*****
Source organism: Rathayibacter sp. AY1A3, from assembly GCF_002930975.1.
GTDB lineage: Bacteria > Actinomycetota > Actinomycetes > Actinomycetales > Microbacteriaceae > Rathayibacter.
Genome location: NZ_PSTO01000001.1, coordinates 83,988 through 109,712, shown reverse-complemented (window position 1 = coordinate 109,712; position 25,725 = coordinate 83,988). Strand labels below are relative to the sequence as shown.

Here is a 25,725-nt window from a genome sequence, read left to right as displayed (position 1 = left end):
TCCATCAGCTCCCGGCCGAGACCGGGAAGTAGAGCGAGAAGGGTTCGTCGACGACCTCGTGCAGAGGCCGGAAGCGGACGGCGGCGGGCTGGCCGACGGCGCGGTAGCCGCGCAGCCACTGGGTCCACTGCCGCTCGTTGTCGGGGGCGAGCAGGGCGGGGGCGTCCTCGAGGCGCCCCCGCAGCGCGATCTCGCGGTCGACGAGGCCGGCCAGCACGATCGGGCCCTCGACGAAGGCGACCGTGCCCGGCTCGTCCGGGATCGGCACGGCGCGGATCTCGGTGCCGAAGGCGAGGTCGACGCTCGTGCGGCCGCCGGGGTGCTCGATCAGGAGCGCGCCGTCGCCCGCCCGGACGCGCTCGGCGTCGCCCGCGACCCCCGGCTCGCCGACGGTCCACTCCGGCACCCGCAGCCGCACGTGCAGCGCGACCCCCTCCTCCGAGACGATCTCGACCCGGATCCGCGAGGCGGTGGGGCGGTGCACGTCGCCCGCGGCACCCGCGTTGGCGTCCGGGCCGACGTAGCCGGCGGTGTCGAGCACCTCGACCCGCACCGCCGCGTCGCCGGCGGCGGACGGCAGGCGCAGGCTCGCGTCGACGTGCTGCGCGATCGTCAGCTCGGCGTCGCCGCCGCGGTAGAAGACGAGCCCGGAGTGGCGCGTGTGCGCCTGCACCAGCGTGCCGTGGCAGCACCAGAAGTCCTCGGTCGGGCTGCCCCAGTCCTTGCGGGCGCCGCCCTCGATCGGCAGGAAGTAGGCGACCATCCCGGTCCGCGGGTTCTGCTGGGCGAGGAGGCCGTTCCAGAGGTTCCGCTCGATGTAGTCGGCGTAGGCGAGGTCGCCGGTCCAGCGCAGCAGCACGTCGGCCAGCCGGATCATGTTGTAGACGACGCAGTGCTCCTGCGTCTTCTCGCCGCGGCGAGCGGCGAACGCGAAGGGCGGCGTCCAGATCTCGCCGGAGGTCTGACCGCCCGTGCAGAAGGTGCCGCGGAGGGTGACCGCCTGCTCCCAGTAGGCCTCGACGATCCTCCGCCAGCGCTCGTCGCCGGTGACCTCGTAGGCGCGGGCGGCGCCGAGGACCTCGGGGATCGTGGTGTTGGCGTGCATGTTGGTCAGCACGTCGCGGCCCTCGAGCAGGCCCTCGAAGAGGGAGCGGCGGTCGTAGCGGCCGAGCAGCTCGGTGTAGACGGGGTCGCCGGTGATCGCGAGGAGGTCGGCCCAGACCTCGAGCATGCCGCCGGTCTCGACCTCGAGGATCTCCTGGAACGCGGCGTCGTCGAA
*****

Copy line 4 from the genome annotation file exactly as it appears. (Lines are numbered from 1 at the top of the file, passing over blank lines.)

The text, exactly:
Here is a 25,725-nt window from a genome sequence, read left to right as displayed (position 1 = left end):